It didn’t take long for me to find Lulu a new roomie. I picked up Shiva, one of my HUGE Light Brahmas, who had a bare back from too much male attention and noticed while stroking her that she had a DEEP gash on her left side… (possibly a spur cut or a hawk got too much bird for his bargain!!) the edges were looking a little putrid, dammit! So Shiva is now living with Lulu at least until she heals. I hydrogen peroxide-ed the wound to clean it out and assess the flesh beneath, and then doused is with “Wonder Dust”… similar to Blu-Kote. I’ll be keeping a close eye on it!

Jackie (short for One-eyed-jack… a one eyed Buff Orpington pullet chick) is growing well and starting to feather out. A few more weeks and we’ll introduce her to Lulu. Hopefully they will be a good pair. She is eating and drinking well with the rest of the 17 pullet chicks!

I must get going… I have two good things to balance out the bad today. I’m picking up a used small coop (I’ll take pics, promise!) that I got for a bargain on Craigslist… then I’ll head to my mom’s for a sewing lesson. We finally dug out the sewing machine from all the boxes we still need to go through, from the move.

My mom is very lonely, as her hubby needs her around the clock due to advanced MS. I’m glad to get some time together.

Namaste,


MC

Posted on by Mother Clucker (Jenn) | 2 Comments

And on this farm, there were wet chickens….. E-I-E-I-O

Tankie, our little “Chicken Puppy”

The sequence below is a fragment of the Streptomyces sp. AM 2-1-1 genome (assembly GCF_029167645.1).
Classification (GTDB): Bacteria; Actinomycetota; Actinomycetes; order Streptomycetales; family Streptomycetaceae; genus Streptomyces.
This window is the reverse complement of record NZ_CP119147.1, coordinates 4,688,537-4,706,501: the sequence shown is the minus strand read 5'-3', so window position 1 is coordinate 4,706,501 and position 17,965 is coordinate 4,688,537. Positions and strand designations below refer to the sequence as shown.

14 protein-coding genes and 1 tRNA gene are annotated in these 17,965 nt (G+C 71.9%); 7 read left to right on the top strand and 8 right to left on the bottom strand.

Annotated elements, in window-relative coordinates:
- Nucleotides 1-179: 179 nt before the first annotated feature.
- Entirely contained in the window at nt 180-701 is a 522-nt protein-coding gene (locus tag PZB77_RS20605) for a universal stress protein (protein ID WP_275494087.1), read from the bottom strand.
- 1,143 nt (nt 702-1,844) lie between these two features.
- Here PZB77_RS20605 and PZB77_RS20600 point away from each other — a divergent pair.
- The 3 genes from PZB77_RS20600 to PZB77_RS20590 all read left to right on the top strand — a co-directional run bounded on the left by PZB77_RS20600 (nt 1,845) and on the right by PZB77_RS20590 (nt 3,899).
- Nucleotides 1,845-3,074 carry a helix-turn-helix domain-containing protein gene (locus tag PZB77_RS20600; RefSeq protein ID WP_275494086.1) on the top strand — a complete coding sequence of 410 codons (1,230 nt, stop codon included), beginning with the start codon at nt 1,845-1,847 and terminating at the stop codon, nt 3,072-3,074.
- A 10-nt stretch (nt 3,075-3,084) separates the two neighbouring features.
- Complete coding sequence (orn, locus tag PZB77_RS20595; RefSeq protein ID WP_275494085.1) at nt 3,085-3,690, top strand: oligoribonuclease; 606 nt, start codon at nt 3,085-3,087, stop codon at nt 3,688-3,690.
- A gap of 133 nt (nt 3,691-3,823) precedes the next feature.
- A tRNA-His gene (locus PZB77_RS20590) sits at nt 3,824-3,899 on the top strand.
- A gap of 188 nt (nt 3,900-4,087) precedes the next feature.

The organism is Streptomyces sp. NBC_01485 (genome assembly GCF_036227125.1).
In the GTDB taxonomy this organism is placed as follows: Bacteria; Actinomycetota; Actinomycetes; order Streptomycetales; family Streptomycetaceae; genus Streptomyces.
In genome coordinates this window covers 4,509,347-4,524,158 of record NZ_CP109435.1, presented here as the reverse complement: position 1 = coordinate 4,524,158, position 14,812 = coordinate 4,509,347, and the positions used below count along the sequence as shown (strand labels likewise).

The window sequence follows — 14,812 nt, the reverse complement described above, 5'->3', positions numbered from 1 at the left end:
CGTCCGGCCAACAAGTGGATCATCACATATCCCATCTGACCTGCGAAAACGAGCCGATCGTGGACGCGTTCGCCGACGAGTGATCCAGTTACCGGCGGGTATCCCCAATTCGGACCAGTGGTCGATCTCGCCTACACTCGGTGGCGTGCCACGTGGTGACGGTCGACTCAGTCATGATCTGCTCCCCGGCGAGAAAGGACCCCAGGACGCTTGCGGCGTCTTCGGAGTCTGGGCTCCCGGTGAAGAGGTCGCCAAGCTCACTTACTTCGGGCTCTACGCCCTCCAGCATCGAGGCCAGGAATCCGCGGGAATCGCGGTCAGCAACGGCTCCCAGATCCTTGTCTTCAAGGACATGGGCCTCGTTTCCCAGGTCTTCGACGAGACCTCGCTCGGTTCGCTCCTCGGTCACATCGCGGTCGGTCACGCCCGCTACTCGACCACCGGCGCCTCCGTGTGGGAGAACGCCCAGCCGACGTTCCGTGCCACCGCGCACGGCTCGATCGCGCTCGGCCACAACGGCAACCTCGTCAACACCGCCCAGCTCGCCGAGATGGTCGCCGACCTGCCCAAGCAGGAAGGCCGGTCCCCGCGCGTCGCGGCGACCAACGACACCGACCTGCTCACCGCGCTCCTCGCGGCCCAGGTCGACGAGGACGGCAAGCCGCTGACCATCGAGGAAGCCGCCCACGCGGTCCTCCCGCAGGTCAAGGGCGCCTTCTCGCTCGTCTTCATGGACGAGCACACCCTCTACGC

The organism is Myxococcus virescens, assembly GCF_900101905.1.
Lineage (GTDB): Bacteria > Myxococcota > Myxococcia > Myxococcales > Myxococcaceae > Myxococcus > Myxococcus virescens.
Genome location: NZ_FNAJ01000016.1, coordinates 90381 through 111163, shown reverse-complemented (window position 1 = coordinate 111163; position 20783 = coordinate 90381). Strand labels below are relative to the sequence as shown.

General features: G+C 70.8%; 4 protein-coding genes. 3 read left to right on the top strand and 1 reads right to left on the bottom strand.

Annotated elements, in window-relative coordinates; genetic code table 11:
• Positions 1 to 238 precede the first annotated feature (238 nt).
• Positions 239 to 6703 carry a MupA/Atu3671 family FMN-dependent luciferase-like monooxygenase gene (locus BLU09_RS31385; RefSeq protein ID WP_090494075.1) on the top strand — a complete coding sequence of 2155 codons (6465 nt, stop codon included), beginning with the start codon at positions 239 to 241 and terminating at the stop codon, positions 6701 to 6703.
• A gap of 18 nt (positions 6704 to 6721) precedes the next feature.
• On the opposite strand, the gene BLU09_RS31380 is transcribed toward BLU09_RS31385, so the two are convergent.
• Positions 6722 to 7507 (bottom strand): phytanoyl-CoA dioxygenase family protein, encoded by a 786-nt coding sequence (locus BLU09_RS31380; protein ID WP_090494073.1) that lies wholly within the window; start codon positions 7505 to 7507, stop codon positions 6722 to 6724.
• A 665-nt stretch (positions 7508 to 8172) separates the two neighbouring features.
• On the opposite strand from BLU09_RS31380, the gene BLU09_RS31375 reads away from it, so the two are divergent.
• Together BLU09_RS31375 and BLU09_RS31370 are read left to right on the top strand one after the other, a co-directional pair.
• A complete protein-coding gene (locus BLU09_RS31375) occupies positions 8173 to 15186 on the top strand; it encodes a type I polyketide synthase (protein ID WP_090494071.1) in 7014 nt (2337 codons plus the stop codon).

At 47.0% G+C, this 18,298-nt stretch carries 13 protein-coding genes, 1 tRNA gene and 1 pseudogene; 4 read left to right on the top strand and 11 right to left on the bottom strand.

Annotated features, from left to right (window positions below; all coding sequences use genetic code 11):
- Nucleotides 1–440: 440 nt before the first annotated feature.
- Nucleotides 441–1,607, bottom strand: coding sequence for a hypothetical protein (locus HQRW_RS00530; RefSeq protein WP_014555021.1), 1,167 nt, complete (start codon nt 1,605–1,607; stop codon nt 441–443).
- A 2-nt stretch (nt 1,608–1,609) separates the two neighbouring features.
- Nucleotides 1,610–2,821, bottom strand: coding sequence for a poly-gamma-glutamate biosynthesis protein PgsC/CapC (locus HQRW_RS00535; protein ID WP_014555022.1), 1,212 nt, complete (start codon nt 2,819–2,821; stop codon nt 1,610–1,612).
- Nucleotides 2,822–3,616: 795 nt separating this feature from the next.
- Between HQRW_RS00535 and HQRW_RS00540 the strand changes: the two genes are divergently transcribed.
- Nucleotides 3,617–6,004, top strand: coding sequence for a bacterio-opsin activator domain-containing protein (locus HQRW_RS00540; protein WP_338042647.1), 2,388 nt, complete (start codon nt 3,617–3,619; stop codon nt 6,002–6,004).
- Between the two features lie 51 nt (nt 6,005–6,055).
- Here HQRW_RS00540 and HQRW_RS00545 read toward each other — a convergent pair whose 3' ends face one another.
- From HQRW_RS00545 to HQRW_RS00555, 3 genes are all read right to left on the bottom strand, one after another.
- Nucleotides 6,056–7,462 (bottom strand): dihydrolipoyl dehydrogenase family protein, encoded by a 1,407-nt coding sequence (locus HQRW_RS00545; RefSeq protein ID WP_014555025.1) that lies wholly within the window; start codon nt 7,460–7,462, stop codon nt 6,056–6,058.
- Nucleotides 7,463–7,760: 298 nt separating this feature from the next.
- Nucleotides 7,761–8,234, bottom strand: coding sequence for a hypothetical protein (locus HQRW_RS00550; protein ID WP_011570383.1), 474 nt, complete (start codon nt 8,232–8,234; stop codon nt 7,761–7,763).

Hey! What kinduva dog are you???

Q:  What do you Get when you have; eighty-five chickens, several days of rain, an enclosed chicken yard, and hen house made from a poorly planned, old, converted horse barn?

A: MUD!!  Lots of stinky, icky, gross chicken shit… err… “mud!”

Sometimes you just have to stand back and ask yourself, “What on Earth were they thinking???”  (Or, WERE they thinking at all?)

Our chicken house is a re-purposed open air horse stall.  The floor, for some unknown reason, was made four inches BELOW the actual ground level.  To make it worse, the slope of the roof is such that when it rains–the water runs off on the SAME side as the barn’s door.  The result is water runoff that pools inside the chicken house, at the doorway to the chicken house!  And, if you spend any time at all with chickens… you find out very quickly that they really don’t care where they poop!    YUCK!!

So this is what we have:  Chicken Poop + Low Floors + Water Runoff = Poop Soup!

What to do?…. I took a look at the problem–poor (no) drainage away from the coop floor.